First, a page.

·        The discussion about last week’s action has to start with senior left-handed hurler Jason Munsch, who no-hit Briar Cliff in a seven-inning, 16-strikeout masterpiece. Munsch’s level of pitch execution combined with his nasty array of pitches has made it quite unfair for opposing hitters. Through four starts (26 innings), Munsch has eye-popping numbers – 59 strikeouts, nine hits and six walks allowed and a spotless 0.00 ERA. Munsch is one of two NAIA pitchers with 0.00 ERAs and he also sports national rankings of No. 1 in strikeouts per nine innings (20.42) and second in opposing batting average (.103).

·        The Bulldogs can go head-to-head with virtually anyone in the NAIA with its top two starting pitchers – Munsch and junior righty Nick Little. Both hurlers threw a no-hitter less than two weeks apart. Little accomplished the feat on Feb. 29 versus Waldorf University (Iowa). Little was the GPAC Pitcher of the Year in 2018 when he went 9-2 with a 2.36 ERA in 91.1 innings. So far this season, Little is 4-0 with a 1.32 ERA and 35 strikeouts in 27.1 innings. Last week the Lithia, Fla., native fired seven innings without giving up an earned run at Briar Cliff.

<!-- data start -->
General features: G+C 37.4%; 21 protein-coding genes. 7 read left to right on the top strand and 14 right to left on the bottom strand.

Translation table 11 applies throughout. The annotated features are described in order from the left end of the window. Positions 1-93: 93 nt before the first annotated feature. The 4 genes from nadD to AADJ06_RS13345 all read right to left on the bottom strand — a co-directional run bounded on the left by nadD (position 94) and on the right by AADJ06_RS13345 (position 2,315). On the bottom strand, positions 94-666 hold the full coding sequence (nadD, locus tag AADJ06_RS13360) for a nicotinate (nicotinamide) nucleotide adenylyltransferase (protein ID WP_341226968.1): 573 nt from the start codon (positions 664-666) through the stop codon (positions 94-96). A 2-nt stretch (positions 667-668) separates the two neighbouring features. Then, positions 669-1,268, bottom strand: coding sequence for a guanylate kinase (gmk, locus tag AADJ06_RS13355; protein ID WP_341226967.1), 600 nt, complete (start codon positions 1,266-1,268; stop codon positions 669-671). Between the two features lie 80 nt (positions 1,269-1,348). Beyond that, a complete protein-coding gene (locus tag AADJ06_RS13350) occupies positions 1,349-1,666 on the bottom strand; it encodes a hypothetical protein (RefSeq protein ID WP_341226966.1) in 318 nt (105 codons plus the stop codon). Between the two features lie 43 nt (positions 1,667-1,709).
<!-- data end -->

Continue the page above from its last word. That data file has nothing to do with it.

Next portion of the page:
·        In total, Munsch, Little and reliever Zach Pinkerton (two innings) combined to throw 16 innings without an earned run at Briar Cliff. That stellar work is a continuation of what the Concordia pitching staff achieved last year versus GPAC opponents. The 2019 GPAC regular-season champion Bulldogs posted an ERA of 2.31 during the 28 conference regular-season games. Four Concordia pitchers landed first team all-conference honors. To date, the team ERA stands at 3.99.